Tuesday, October 05, 2010

Babbage's Other Woman

An enormous amount has been written about Ada Lovelace and almost nothing about another woman with whom Charles Babbage corresponded frequently: Countess Teleki.

Countess Teleki was born Jane Frances Bickersteth in Britain in 1836 and married the Hungarian/Romanian Count Alexander Teleki in 1857. She corresponded with Babbage frequently concerning the Analytical Engine writing in 1862:

The more I think of it, the more I am distressed at your thinking it possible that you should give up the Analytical Engine. To strangle an idea and a great invention after so much pains to bring it to perfection, appears to me a kind of moral murder, and an inquiry to the whole human race, which it cannot be right to inflict... It is certain that you, and you only, are capable of completing the Analytical Engine, which if you abandon it, must perhaps remain unrealized for ages, and great though it be to conceive an idea hundreds of years in advance of one's kind, it surely is greater, by realizing that idea, to make the human race, in one generation, outstrip the progress of many.

Babbage replied: "I find no flaw in your reasoning about the Analytical Engine; I admire it; but you are aware that it rests entirely on the hypothesis that I care for the 'whole human race'".

Babbage was continually refining plans for the Analytical Engine (up to his death) and the Countess attempted to persuade him to actually build it writing in 1863:

I am very glad to hear your progress has been so satisfactory, and I hope that as you have now arrived at the ultima Thule of simplicity you will now really make the engine without searching further improvements. Don't forget the proverb I have often already quoted to you: le mieux est l'ennemi du bien.

The Countess' quotation from Voltaire would be translated into English as "The better is the enemy of the good."

All three of the women important in Babbage's life (if I exclude his mother who was very supportive of her son) preceded him to the grave. His wife, Georgiana died age 31, Ada Lovelace died aged 36 and Countess Teleki died a year before Babbage aged 34. It's sobering to think of the stunning rate of death associated with childbirth in the 1800s.

More about the Countess and Babbage can be found in Bruce Collier's excellent thesis on Babbage. He concludes his thesis writing:

In final conclusion, if one were to draw a moral from the history of Charles Babbage and his calculating machines, it would have to be that while there is certainly truth in Countess Teleki's maxim: "The Best is the enemy of Good", it is also true, as illustrated by Babbage's life and work, that "The Satisfactory is the enemy of the Marvellous".


David Cotton said...

I am fascinated by a lesser-known connection of Babbage's: that with Joseph Whitworth. Whitworth worked in Clement's workshop during the aborted manufacture of the Difference Engine; he later made a fortune out of machines that allowed standardised engineering, for instance the Whitworth standard for threads. Before Whitworth, every town (and sometimes every blacksmith) had different styles of threads.

That situation could not last through the industrial revolution. Whitworth not only developed a standard, but also the machines to make threads to that standard.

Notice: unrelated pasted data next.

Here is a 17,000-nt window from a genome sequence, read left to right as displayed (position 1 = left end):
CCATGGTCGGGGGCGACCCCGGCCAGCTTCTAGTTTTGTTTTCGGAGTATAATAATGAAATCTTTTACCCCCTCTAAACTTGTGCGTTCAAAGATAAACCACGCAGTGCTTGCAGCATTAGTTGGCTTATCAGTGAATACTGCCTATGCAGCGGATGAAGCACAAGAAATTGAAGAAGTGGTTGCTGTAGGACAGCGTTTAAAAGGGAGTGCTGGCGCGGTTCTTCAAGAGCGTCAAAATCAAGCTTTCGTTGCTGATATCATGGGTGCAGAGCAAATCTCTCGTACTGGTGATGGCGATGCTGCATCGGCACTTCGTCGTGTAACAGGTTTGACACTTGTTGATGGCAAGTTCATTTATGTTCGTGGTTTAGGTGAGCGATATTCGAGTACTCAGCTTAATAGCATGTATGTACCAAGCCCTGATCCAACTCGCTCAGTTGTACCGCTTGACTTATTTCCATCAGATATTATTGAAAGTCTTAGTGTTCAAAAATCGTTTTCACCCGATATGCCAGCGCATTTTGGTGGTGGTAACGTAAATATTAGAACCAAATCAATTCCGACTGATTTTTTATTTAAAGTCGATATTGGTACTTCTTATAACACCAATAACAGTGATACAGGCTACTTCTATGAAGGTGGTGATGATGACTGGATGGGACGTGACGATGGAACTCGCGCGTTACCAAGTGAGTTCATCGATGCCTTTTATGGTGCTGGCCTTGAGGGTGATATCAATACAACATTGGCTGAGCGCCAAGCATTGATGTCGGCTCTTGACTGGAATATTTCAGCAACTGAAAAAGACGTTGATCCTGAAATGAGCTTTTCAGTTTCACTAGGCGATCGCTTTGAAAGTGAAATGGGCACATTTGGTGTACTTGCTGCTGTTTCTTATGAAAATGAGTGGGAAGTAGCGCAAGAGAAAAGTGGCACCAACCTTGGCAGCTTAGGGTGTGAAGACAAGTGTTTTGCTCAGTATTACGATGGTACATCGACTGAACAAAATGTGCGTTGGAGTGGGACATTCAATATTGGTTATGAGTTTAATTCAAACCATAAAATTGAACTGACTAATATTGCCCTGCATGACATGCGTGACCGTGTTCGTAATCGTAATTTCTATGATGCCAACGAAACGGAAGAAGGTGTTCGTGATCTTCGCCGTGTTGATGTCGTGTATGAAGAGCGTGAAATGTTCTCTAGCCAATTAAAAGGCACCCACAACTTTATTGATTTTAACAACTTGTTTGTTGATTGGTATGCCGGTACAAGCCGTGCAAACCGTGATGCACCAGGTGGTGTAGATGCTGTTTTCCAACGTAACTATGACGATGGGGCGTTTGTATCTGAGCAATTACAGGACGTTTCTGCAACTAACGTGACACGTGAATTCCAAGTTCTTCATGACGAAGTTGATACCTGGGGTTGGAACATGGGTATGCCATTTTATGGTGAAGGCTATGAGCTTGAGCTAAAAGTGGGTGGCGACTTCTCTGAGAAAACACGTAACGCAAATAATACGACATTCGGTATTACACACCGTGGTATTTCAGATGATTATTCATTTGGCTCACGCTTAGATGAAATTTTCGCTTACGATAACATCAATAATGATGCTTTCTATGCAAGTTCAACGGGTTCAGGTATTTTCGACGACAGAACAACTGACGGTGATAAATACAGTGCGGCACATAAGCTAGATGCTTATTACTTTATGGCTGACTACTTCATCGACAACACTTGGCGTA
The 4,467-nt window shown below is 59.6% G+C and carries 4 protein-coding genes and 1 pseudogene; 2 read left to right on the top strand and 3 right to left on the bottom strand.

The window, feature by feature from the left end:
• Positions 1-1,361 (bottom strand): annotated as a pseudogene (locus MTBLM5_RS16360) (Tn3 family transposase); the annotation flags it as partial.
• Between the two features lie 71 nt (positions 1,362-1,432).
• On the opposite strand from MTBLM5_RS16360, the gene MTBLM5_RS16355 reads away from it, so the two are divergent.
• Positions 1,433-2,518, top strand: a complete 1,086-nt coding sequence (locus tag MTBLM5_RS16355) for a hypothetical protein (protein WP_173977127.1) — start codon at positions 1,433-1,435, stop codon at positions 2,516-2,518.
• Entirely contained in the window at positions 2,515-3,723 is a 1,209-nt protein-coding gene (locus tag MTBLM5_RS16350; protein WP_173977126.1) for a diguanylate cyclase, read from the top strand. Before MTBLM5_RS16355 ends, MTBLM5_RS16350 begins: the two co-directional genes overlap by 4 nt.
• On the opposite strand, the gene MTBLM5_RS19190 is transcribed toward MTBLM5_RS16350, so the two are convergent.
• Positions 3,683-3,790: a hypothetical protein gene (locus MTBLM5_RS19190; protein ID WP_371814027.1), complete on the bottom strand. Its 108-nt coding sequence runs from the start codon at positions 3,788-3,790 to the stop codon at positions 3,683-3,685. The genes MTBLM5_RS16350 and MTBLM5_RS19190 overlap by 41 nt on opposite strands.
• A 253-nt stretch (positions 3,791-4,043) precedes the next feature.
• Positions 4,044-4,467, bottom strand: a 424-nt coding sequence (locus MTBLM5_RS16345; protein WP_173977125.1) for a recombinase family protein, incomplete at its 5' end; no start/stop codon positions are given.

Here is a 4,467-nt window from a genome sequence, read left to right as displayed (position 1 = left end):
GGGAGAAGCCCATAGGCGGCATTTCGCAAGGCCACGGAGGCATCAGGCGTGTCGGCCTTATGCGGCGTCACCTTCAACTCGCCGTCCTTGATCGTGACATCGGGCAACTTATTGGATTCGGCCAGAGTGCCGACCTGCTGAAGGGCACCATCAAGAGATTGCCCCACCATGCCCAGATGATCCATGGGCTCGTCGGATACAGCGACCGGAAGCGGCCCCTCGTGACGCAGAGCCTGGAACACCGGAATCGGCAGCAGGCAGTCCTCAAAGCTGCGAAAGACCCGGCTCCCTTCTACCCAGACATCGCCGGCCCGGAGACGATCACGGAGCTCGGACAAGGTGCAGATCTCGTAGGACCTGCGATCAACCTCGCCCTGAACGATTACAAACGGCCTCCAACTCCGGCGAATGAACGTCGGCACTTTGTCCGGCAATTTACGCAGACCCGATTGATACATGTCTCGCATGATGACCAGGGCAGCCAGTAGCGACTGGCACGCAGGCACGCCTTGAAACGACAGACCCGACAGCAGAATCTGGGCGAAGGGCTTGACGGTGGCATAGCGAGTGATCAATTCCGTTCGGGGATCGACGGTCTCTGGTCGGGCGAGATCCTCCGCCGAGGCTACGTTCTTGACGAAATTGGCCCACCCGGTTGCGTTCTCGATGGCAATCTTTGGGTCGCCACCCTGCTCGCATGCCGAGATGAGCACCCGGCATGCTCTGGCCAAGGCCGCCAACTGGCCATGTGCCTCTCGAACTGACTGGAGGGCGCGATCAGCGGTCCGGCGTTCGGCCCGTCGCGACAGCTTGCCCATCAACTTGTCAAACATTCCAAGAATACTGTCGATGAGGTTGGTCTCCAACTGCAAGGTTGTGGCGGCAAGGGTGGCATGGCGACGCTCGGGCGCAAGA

There is an obvious connection between standardised threads, precision machine tools and the work required to construct the Difference Engine. I sometimes wonder if Whitworth got his ideas on standardisation whilst working for Clement. If so, then Whitworth's inventions were debatably the biggest legacy of Babbage's work...

John Graham-Cumming said...

David. There's definitely a connection. Even Babbage was aware that what he done in forcing the manufacture of these precision parts was very important. He actually tried to use this as leverage to get Government money warning that if a foreign power built a Difference Engine they would gain the knowledge of the manufacturing techniques which Babbage considered important to the country.

He wrote in a letter: "I have frequently heard at different times from men I had employed in former years that amongst their own class it was frequently said that: Mr. Babbage made Clement, Clement made Whiteworth, Whitworth made the tools."

I suggest reading Collier's thesis (which Babbage and Clement with reference to Whitworth) and IIRC Swade's book also talks about this connection.

David Cotton said...

I must admit that I haven't read Collier's thesis (although I will now); I read about the inferred connection in a book many years ago (possibly one of Smiles').

Whitworth has been a hero of mine for some time. His inventions seem so obvious and simple - rustic even - nowadays. For that reason, I would like to see the quotation from Babbage as being self-serving. The railways' requirements alone meant that the idea of standardisation was of the time.

Yet this is to take nothing away from Babbage. He was an amazing and fascinating character, displaying some of the same characteristics of the most brilliant software engineers I have known.

Perhaps it is best to say that Babbage was far ahead of his time, whilst Whitworth was of his time. This could be why Whitworth made a fortune whilst Babbage did not. ;-)

I am intrigued by the idea of constructing an analytical engine. Unfortunately I have few skills that could be contributed except goodwill.

One small thought, which might be totally inapplicable - it strikes me that a similar engineering project was the construction of the A1 Tornado steam locomotive. It involved finding and deciphering old plans, digitising them, and finally the construction, all on a small budget, and with much of the work being done by volunteers. They were also told that it was an impossible project. Are there any lessons that could be learnt from the way they did things? As I said, I am probably way off target.